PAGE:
How does a nation participate in the digital creative economy centered on individual entrepreneurship while acknowledging its legacy in collectives of women producing crafts? This column explores the experience of Bangladesh, where despite the digitization of the craft industry, digital participation remains limited to a small number of entrepreneurs who already have an online presence. Strong and enforced labor laws, social security for workers, fair wages, competitive pricing, improving the skill of women workers, and robust inter-industry linkages are needed to support rural artisanal communities and build sustainable apps geared towards women working in the sector.
Greater inclusion in the technology sector – specifically ensuring that women and other under-represented groups can find gainful employment within it and make meaningful contributions to the sector – is predicated on building computing capacity of these demographics. Teaching coding skills, and broadening individuals’ exposure to digital industries writ large is a critical first step to achieving this reality.
Achia Nila is the founder of Women in Digital, a hybrid coding academy and digital agency based in Bangladesh, with operations throughout the country. WiD is 100% female owned and run. The academy exclusively trains female coders in Bangladesh and has also built a small presence in Nepal. Nila founded the company in 2013 in response to the large underrepresentation of females pursuing computer engineering jobs in the country. An engineer herself, Nila worked in the industry for nine years and during this time observed a dearth of women entering this field, a lingering challenge in the journey towards gender equity in the country, as well as a missed opportunity to cultivate talent and generate returns from it. As she ventured down her own career path, time and again she sought to employ female engineers, but often found the talent pool minimal.
Thus, Nila and her team at WiD endeavor to empower women with computer engineering training and give them an opportunity to command better salaries as well as more senior, influential positions in their companies.
WiD has a multi-pronged strategy that goes beyond simply building skill sets and helping women find jobs in the technology sector. In addition to its core mission, WiD is also an advisor and mentor for universities and employers, helping to raise awareness on both the need to educate women in the computer science space, as well as the business sense it makes to hire them. “When I started my computer engineering degree my mother had no idea what this career track could look like, so she was not able to guide me in my university,” Nila says. She hopes that as a byproduct of the training, women who have completed the courses can help guide their own daughters down the road to become engineers as well.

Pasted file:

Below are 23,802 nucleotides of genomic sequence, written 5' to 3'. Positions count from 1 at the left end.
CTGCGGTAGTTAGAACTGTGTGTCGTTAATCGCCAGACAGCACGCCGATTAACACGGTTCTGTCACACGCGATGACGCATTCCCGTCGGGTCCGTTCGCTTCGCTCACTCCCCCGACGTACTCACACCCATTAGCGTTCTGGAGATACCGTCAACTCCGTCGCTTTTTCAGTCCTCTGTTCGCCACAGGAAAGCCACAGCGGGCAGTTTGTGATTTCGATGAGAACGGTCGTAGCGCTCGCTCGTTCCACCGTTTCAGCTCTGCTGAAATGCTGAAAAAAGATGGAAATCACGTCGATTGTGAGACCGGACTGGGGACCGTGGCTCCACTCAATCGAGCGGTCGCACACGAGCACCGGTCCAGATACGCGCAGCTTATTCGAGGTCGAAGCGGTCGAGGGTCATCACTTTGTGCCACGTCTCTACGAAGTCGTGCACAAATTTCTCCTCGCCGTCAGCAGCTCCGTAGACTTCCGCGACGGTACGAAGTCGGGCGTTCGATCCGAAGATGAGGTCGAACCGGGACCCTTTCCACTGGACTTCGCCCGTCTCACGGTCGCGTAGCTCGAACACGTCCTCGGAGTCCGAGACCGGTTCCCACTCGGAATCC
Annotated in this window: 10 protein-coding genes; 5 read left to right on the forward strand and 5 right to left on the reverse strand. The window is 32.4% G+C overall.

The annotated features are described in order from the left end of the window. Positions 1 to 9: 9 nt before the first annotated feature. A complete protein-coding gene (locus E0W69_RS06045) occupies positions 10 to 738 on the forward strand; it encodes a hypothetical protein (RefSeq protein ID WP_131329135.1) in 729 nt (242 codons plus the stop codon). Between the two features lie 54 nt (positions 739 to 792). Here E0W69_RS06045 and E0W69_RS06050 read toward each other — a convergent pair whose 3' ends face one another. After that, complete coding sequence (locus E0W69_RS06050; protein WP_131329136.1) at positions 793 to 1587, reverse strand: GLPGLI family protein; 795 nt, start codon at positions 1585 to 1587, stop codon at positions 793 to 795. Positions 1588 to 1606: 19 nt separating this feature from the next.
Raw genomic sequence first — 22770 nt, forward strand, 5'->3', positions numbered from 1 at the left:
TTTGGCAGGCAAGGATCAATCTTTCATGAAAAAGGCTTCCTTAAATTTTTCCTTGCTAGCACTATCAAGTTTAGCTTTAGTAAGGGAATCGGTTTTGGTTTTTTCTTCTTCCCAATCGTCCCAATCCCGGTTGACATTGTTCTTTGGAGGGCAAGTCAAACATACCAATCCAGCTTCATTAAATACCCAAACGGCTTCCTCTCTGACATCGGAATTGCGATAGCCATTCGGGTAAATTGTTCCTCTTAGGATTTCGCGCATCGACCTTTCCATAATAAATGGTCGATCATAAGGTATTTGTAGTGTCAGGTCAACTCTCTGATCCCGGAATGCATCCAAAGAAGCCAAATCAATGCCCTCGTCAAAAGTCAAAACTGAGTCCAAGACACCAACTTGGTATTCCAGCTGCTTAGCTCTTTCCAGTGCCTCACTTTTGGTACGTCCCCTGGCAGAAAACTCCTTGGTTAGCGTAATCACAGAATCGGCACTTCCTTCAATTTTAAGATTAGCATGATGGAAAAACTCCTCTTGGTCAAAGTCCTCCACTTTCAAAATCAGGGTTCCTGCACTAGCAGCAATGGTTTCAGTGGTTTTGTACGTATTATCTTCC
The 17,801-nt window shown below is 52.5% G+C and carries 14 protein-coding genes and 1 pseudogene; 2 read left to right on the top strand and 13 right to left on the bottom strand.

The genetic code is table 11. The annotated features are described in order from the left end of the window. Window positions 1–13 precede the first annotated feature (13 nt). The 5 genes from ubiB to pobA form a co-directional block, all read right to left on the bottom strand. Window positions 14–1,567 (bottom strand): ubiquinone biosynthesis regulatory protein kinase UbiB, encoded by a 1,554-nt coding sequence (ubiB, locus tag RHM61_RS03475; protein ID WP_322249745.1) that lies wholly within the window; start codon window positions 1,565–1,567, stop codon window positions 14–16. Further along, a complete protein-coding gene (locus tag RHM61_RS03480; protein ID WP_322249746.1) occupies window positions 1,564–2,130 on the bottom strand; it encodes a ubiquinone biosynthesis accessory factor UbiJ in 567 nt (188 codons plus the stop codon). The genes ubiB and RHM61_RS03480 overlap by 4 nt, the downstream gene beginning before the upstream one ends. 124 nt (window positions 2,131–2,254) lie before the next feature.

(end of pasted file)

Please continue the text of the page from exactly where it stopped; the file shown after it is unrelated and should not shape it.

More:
Here is how the model works: Women receive training in a wide range of digital and technological areas and then can join WiD’s adjacent digital agency, which carries out outsourced projects for various clients both in and outside of Bangladesh. All training until 2018 was given for free, and the trainings were financed through WiD’s digital agency (which serves as a digital outsourcing hub for companies), as well as grant funding. After 2018 Nila created a policy wherein students who could pay may do so, but those who couldn’t pay were enrolled for free. WiD has its own curriculum, which begins with soft skills training, digital skills training and English language training. From there, they progress into more advanced teaching, focusing on Java, Python, and other programming languages. WiD then gives the students internships, and can also help guide them negotiate the freelance market.
After the training, most graduates want to work in the large cities, though Nila wants to decentralize their graduate network so that women can work throughout the country, and thus WiD can expand its impact nationally. To help in this decentralization process, WiD has established five different training locations throughout Bangladesh. Each area offers different types of employment opportunities once students finish their training. For instance, in Dhaka, many graduates go on to work in digital agencies, including WiD’s, and are often in roles that require higher English proficiency levels. However, in rural areas jobs require less English language skills, and often focus on the e-commerce industry. Nila says that e-commerce has been particularly popular in rural areas because graduates living outside of urban areas (while often being less aware of the possibilities of work in the tech sector) have an easier time understanding the value of the e-commerce vertical in general, and thus are more open to enrolling in training programs, with the belief that it will lead to tangible job opportunities.